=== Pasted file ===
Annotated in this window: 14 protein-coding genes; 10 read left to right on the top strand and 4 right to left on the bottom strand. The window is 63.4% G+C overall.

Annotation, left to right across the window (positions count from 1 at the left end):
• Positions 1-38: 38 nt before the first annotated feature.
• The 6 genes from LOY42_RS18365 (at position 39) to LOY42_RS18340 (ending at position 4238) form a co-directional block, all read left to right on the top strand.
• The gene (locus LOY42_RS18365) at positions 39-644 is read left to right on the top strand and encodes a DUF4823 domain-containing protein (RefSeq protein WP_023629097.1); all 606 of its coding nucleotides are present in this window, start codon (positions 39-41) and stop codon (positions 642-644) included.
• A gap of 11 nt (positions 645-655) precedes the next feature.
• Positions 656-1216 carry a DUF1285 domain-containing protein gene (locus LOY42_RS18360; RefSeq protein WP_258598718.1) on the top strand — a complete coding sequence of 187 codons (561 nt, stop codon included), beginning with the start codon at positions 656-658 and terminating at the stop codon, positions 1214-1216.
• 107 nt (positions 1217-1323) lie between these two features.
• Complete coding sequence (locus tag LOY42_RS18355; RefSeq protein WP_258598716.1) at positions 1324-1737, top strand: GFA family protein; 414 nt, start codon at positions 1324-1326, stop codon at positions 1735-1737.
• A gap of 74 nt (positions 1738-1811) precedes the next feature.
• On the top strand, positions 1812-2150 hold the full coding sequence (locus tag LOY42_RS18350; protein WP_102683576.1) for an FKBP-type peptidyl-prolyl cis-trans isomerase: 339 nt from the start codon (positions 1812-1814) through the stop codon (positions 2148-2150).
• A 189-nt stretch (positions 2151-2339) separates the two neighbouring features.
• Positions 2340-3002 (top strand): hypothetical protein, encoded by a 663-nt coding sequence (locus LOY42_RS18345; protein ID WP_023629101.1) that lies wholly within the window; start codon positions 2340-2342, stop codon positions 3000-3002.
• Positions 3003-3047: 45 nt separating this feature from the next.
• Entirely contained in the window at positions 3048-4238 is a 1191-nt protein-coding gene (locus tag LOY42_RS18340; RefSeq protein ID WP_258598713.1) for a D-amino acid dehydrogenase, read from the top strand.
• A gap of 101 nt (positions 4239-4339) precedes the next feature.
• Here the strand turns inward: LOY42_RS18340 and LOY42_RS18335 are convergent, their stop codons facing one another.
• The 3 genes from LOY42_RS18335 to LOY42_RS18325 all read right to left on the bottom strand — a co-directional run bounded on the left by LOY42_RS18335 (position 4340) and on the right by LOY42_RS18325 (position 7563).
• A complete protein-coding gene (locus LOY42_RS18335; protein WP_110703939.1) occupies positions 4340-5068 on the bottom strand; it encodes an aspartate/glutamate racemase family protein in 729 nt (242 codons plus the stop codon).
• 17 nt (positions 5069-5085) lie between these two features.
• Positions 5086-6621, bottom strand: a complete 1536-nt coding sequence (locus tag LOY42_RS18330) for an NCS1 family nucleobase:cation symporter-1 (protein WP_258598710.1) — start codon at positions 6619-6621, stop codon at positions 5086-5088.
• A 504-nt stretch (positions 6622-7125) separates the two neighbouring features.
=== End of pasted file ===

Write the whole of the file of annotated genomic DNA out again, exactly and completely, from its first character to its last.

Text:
Annotated in this window: 14 protein-coding genes; 10 read left to right on the top strand and 4 right to left on the bottom strand. The window is 63.4% G+C overall.

Annotation, left to right across the window (positions count from 1 at the left end):
• Positions 1-38: 38 nt before the first annotated feature.
• The 6 genes from LOY42_RS18365 (at position 39) to LOY42_RS18340 (ending at position 4238) form a co-directional block, all read left to right on the top strand.
• The gene (locus LOY42_RS18365) at positions 39-644 is read left to right on the top strand and encodes a DUF4823 domain-containing protein (RefSeq protein WP_023629097.1); all 606 of its coding nucleotides are present in this window, start codon (positions 39-41) and stop codon (positions 642-644) included.
• A gap of 11 nt (positions 645-655) precedes the next feature.
• Positions 656-1216 carry a DUF1285 domain-containing protein gene (locus LOY42_RS18360; RefSeq protein WP_258598718.1) on the top strand — a complete coding sequence of 187 codons (561 nt, stop codon included), beginning with the start codon at positions 656-658 and terminating at the stop codon, positions 1214-1216.
• 107 nt (positions 1217-1323) lie between these two features.
• Complete coding sequence (locus tag LOY42_RS18355; RefSeq protein WP_258598716.1) at positions 1324-1737, top strand: GFA family protein; 414 nt, start codon at positions 1324-1326, stop codon at positions 1735-1737.
• A gap of 74 nt (positions 1738-1811) precedes the next feature.
• On the top strand, positions 1812-2150 hold the full coding sequence (locus tag LOY42_RS18350; protein WP_102683576.1) for an FKBP-type peptidyl-prolyl cis-trans isomerase: 339 nt from the start codon (positions 1812-1814) through the stop codon (positions 2148-2150).
• A 189-nt stretch (positions 2151-2339) separates the two neighbouring features.
• Positions 2340-3002 (top strand): hypothetical protein, encoded by a 663-nt coding sequence (locus LOY42_RS18345; protein ID WP_023629101.1) that lies wholly within the window; start codon positions 2340-2342, stop codon positions 3000-3002.
• Positions 3003-3047: 45 nt separating this feature from the next.
• Entirely contained in the window at positions 3048-4238 is a 1191-nt protein-coding gene (locus tag LOY42_RS18340; RefSeq protein ID WP_258598713.1) for a D-amino acid dehydrogenase, read from the top strand.
• A gap of 101 nt (positions 4239-4339) precedes the next feature.
• Here the strand turns inward: LOY42_RS18340 and LOY42_RS18335 are convergent, their stop codons facing one another.
• The 3 genes from LOY42_RS18335 to LOY42_RS18325 all read right to left on the bottom strand — a co-directional run bounded on the left by LOY42_RS18335 (position 4340) and on the right by LOY42_RS18325 (position 7563).
• A complete protein-coding gene (locus LOY42_RS18335; protein WP_110703939.1) occupies positions 4340-5068 on the bottom strand; it encodes an aspartate/glutamate racemase family protein in 729 nt (242 codons plus the stop codon).
• 17 nt (positions 5069-5085) lie between these two features.
• Positions 5086-6621, bottom strand: a complete 1536-nt coding sequence (locus tag LOY42_RS18330) for an NCS1 family nucleobase:cation symporter-1 (protein WP_258598710.1) — start codon at positions 6619-6621, stop codon at positions 5086-5088.
• A 504-nt stretch (positions 6622-7125) separates the two neighbouring features.